Biodiesel is a replacement for diesel (either blended into diesel or used as a complete replacement) that comes from plant or animal oils. The most common source today is from soybeans. It can be made from many plant seeds (sunflower, canola, etc) or from animal fat. A bushel of soybean produces 1.5 gallons of biodiesel or another way to think about it is that 7.5 pounds of seed produces about 1 gallon of biodiesel. A farmer can produce about 39 bushels of soybean from an acre of land or about 60 gallons per acre (see "Supply and Demand for Soy" for more details). According to the US Department of Energy the U.S. currently has capacity for 50 million gallons of biodiesel production. Wholesale costs range from $1.50 to $2.50 per gallon for pure biodiesel - about $1.00 premium over regular diesel.

Estimates by Shaine Tyson of National Renewable Energy Lab state that a fully developed market for biodiesel from all sources could conceivably grow the market production capability between 300 million gallons and 4 billion gallons. Unfortunately, this best case scenario would provide only 11 percent of the needed 36 billion gallons.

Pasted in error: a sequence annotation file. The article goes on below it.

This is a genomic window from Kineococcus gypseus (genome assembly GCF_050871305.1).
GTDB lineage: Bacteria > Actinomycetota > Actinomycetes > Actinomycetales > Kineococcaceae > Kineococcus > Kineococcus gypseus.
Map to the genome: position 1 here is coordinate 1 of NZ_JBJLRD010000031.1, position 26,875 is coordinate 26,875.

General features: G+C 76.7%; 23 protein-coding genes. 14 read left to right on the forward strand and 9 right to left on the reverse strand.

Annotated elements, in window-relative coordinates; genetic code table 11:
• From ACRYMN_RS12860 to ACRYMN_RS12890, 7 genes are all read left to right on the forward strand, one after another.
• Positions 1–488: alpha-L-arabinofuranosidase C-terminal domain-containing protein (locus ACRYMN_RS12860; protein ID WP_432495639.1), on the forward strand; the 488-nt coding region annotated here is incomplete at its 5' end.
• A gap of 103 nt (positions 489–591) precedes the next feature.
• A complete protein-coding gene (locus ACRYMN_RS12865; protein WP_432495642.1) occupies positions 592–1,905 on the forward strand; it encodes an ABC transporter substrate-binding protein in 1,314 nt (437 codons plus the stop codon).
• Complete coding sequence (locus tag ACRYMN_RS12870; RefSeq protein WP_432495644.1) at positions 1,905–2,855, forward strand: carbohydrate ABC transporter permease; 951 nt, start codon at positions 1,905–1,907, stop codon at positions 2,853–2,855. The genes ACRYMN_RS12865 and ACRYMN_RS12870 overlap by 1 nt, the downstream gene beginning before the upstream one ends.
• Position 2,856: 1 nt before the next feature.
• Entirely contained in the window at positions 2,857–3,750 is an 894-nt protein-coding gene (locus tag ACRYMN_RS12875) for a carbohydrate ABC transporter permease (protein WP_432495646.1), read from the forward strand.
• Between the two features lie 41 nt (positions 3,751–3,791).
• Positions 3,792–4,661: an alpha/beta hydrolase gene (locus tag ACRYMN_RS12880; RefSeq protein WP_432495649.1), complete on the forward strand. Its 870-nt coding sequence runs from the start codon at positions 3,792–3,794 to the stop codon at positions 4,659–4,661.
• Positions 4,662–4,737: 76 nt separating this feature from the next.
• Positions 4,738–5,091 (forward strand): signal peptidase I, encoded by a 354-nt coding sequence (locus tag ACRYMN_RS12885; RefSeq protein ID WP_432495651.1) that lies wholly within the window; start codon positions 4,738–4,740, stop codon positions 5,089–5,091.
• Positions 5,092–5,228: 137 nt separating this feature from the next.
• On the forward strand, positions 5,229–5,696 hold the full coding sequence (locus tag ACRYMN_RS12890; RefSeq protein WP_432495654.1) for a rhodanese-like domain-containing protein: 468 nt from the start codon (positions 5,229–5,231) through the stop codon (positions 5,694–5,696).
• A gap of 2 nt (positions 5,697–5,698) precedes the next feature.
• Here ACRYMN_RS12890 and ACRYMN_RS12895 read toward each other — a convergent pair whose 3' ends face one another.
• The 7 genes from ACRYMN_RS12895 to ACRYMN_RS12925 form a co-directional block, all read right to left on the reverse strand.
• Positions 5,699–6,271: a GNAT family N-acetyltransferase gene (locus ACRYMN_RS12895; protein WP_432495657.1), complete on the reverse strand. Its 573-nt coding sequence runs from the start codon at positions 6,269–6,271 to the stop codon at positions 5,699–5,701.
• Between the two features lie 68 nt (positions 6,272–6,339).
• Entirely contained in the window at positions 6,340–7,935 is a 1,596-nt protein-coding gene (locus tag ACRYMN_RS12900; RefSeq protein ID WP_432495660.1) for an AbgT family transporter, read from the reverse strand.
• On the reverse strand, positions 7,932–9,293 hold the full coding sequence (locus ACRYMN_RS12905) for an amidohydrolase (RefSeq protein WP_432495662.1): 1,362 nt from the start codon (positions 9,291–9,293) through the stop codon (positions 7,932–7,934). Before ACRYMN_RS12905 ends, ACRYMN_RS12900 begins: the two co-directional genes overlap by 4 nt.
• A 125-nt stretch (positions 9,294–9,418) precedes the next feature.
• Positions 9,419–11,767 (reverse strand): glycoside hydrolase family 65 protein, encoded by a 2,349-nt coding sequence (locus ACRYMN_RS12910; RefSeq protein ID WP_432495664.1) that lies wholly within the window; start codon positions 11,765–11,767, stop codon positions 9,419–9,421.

One complaint about biodiesel - especially biodiesel made from soybeans - is that it has elevated levels of some air pollutants (particularly Nitrogen Oxides). This concern is very plant specific, as sunflower and canola have this problem to a lesser extent. Still, because biofuels do not contain sulfur, they burn cleaner than conventional fuels and allow particulate matter and other pollutants to be more easily removed from the exhaust.

Fuel Pricing and Subsidies

The current market for biofuels is supported by a variety of significant subsidies. One can also argue that the current market for gas and diesel is heavily subsidized as well, through a wide range of depletion allowances, tax credits and the many expenses that are not directly factored into the price such as the military cost of protecting access to foreign oil.